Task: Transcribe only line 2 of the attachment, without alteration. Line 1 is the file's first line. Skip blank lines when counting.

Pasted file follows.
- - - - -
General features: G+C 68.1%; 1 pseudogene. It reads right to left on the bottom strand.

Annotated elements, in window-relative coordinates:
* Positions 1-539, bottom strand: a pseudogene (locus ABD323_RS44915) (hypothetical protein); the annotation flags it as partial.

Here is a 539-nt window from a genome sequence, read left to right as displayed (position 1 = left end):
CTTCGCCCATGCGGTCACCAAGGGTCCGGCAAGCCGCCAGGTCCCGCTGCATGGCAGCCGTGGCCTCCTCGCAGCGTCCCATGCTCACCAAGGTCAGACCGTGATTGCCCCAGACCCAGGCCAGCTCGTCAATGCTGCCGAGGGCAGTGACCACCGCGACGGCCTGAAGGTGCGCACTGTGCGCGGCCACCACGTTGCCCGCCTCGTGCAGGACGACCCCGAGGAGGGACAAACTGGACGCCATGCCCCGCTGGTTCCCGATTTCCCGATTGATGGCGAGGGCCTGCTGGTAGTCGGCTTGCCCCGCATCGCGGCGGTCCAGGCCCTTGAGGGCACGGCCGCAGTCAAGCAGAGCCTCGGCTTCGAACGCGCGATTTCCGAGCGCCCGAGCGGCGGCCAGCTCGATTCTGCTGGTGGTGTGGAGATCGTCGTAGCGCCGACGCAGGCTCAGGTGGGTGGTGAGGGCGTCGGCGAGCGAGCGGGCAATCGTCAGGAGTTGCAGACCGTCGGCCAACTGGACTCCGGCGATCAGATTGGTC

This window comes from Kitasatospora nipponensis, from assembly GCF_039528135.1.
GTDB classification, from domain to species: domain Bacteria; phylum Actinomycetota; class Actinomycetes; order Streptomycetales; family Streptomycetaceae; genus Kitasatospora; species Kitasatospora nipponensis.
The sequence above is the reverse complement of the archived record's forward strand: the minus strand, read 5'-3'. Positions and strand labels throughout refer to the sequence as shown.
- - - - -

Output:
Annotated elements, in window-relative coordinates: